Audeze headphones: Redefining the state of the art, again

The headphone market boom covers all price ranges, but it's the high-end models, like the Audeze LCD-2, that are showing the greatest sonic improvements.

Most headphones have tiny dynamic drivers, basically miniaturized versions of the drivers used in box speakers. The Audeze LCD-2 features a completely different technology: it uses thin-film planar magnetic drivers. I first checked out the Audeze LCD-2 headphones last year and absolutely loved them. The company redesigned the drivers to produce even better sound, made the earpads thicker, and now covers the headband in real leather. I found the sound improvements of the revised model significant enough to warrant a new review.

The styling is bulky and retro, but the quality feel of the LCD-2 is more than skin deep; I know of no other headphones, including the far more expensive Grado, Sennheiser, Stax, or Ultrasone models, that can touch the LCD-2's solid build quality. Audeze's real Caribbean rosewood ear cups and oh-so-soft lambskin earpads feel great in your hands.

The Audeze LCD-2 headphones Audeze

That's nice, but it's the sound that puts the LCD-2 ahead of the pack. While other full-size headphones direct most of their sound into your ear canal, the LCD-2's larger diaphragms project sound over more of your outer ear, so the sound is a little more like listening to speakers. It's a large and heavy pair of headphones, but I found the LCD-2 fairly comfortable to wear for long periods of time. Then again, if comfort and great sound are both high priorities I recommend Sennheiser's HD-800 headphones.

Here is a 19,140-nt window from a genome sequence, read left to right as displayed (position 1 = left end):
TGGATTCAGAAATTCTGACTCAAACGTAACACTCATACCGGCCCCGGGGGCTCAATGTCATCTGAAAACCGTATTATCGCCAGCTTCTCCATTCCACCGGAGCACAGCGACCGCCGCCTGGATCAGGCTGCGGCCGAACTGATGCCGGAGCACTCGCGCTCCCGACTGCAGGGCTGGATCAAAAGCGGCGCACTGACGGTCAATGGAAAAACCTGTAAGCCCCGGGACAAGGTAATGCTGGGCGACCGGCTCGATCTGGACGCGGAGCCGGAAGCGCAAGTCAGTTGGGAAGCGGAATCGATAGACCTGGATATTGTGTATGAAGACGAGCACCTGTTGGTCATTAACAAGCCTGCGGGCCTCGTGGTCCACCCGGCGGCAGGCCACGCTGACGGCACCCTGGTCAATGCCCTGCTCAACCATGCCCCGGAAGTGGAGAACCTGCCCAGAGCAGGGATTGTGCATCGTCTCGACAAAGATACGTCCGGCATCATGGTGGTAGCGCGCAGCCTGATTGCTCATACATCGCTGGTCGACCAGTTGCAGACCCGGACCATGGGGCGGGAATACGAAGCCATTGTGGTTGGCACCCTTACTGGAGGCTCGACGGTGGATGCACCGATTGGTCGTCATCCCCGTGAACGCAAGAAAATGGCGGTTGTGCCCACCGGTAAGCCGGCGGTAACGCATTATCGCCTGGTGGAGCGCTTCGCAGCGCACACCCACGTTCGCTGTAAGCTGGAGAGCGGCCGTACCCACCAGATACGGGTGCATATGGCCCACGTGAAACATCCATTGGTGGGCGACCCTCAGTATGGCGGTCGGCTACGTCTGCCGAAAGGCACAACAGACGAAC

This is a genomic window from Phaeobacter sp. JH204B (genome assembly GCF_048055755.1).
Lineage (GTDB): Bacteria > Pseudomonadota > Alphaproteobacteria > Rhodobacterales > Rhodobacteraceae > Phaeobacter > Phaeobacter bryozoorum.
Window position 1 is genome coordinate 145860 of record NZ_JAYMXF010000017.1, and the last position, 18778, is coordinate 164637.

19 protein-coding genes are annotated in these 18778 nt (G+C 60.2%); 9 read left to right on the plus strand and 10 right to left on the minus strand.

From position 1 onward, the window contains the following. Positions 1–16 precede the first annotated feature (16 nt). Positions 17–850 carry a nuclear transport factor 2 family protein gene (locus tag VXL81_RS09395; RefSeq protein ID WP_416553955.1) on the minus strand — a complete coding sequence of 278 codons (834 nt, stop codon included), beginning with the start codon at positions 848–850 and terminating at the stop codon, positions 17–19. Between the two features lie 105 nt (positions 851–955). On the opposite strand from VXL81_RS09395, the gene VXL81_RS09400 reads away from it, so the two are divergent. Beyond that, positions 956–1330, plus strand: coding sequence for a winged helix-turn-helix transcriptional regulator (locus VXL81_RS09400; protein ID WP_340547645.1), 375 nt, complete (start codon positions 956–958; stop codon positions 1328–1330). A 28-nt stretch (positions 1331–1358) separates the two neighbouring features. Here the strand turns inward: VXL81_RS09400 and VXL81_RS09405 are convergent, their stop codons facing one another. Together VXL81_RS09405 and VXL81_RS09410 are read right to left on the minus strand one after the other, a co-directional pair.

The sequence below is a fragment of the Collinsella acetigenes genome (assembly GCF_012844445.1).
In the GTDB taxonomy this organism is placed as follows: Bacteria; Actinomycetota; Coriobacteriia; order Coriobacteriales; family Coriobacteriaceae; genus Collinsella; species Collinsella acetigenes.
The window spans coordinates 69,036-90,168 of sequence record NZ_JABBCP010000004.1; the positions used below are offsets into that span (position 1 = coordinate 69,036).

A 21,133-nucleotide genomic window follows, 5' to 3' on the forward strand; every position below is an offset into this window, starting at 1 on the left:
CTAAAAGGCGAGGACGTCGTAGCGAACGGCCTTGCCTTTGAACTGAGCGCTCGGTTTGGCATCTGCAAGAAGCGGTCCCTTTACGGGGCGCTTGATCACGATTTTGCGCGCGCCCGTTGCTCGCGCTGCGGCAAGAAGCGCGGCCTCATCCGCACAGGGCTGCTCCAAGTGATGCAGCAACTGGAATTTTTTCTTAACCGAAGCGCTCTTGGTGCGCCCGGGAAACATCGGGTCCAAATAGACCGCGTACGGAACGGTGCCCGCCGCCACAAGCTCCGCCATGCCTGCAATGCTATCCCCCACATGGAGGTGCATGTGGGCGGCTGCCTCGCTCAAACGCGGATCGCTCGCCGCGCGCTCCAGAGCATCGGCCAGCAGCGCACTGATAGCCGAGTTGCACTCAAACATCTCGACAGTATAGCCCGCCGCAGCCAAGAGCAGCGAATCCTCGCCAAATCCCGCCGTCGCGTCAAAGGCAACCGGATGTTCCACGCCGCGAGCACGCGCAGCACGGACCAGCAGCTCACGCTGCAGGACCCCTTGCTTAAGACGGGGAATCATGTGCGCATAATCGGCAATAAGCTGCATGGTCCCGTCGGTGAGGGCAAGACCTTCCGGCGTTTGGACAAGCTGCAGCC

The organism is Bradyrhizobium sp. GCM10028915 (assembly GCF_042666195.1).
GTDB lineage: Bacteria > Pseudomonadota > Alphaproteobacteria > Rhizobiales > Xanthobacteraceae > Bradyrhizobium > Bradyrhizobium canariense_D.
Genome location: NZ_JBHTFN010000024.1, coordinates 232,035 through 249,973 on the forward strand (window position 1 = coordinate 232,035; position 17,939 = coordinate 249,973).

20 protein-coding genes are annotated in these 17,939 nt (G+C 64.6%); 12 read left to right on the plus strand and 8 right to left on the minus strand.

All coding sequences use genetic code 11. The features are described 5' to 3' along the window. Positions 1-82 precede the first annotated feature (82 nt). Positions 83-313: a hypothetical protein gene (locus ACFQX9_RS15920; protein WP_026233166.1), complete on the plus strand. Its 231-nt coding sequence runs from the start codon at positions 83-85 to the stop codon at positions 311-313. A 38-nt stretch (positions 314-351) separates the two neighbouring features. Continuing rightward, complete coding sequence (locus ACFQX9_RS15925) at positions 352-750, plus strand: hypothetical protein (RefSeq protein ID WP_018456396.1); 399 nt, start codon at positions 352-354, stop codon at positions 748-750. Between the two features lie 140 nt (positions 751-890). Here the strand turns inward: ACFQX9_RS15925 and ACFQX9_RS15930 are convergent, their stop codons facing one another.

I listened to Neil Young's "It's A Dream" from his "Prairie Wind" high-resolution DVD-Audio disc, and the LCD-2's clarity and effortless detail knocked me out. "Llama," an audiophile DVD with high-resolution 88.2-kHz/24-bit WAV files, sounded even better. Silvia Perez Cruz's ethereal voice and Ravid Goldschmidt's gentle hand percussion, recorded in a little church in the Barri Gotic quarter of Barcelona, were even more natural-sounding, so I felt like I was actually listening to a live performance. In side-by-side comparisons the newer LCD-2 is just a wee bit more vivid and clear, and the sense of being there is more complete than with the original LCD-2.

Comparing the LCD-2 with a Sennheiser HD-650 came down to a matter of scale. The LCD 2 sounded bigger, more dynamically alive, with more treble detail, and a lot more bass depth and tactile texture on Morphine's "The Night" CD. The considerably more expensive Stax headphones sound more transparent, but the LCD-2 has a more accurate tonal balance and considerably more dynamic oomph. I admire the Stax's sound, but I love the Audeze's.

Some audiophile gear can provide extraordinary resolution and detail, but can't deliver the power and glory of live music. Not this time. The LCD-2, teamed with my Burson Audio HA 160 headphone amp, could play far louder than I could stand, and the headphone's dynamic punch was state-of-the-art. I cranked Detroit's premier garage band, the Dirtbombs, way up loud and reveled in their sound. Their "Party Store" CD has a bunch of seriously potent drum and bass workouts, and the sheer physicality of the music came through better on the LCD-2 than any other full-size or in-ear headphones I've tried. But it wasn't just the displays of brute power that impressed; the "woody" sound of acoustic, stand-up bass instruments was closer to the sound of the real thing, and the low shudder of a gently struck large bass drum was played well by the LCD-2. The bass of the original LCD-2 was excellent, but the revised model is "faster," more detailed and powerful. So while the basic sound is pretty similar overall, the newer design is better in every way.

The new model's price, with the real leather headband, went up by $50 to $995. You can still buy the older-style headband version of the LCD-2, with the new better-sounding diaphragms, for the original $945 price.

 

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